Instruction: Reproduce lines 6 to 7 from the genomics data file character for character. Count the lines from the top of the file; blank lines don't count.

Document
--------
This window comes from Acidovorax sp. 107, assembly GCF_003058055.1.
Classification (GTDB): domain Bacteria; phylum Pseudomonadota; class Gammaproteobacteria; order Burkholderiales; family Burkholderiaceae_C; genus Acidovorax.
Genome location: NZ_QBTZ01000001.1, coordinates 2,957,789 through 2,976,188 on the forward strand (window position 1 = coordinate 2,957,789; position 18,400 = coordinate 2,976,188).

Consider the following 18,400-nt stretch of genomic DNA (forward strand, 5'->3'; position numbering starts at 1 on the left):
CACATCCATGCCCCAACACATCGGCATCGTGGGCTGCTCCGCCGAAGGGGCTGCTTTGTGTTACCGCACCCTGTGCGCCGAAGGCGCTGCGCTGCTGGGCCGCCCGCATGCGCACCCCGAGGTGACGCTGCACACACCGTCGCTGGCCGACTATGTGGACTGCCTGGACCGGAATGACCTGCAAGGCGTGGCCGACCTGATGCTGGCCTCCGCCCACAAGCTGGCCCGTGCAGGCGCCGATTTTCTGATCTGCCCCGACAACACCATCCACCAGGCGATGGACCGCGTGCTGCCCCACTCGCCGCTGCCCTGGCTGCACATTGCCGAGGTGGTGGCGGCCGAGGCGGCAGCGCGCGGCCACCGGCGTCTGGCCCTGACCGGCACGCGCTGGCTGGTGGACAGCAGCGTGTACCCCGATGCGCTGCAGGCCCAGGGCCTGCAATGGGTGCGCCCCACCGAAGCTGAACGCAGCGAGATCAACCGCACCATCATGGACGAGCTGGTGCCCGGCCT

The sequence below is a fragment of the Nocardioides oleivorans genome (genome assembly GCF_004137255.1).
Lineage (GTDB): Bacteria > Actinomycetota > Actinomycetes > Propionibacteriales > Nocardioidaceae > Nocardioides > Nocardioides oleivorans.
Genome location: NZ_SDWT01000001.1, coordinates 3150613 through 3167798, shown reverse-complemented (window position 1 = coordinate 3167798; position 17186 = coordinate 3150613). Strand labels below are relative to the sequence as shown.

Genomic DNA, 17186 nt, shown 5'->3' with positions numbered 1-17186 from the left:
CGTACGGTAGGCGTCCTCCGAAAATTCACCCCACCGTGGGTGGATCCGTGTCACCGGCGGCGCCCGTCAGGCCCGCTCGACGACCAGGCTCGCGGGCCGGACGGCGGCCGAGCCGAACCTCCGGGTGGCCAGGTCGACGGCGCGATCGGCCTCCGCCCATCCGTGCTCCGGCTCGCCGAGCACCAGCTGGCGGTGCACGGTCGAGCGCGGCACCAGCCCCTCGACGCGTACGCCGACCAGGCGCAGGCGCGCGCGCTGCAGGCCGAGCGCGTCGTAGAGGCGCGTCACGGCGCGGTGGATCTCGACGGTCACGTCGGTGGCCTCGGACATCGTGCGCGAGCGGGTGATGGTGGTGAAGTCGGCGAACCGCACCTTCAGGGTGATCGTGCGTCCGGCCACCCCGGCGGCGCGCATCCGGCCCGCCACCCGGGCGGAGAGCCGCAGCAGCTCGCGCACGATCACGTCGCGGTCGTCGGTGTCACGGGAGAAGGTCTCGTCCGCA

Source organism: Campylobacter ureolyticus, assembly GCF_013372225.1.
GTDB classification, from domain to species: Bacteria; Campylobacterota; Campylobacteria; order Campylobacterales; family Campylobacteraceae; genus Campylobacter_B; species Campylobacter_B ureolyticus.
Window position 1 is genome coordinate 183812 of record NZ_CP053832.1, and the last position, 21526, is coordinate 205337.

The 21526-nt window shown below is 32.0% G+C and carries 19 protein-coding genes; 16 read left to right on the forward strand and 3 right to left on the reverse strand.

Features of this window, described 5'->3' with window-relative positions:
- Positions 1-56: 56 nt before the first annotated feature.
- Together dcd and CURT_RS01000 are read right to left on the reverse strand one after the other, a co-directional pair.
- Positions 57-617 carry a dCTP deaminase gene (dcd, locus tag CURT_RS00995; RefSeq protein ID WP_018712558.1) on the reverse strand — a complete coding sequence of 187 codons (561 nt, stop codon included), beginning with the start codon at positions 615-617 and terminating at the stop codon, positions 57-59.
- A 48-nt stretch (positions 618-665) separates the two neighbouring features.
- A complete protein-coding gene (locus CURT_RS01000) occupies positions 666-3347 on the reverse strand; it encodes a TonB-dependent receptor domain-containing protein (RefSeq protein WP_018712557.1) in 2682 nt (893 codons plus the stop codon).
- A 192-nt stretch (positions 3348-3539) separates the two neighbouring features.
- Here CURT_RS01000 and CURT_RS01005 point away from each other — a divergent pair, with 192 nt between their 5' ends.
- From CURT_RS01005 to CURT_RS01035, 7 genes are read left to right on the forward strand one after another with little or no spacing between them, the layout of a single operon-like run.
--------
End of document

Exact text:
The sequence below is a fragment of the Nocardioides oleivorans genome (genome assembly GCF_004137255.1).
Lineage (GTDB): Bacteria > Actinomycetota > Actinomycetes > Propionibacteriales > Nocardioidaceae > Nocardioides > Nocardioides oleivorans.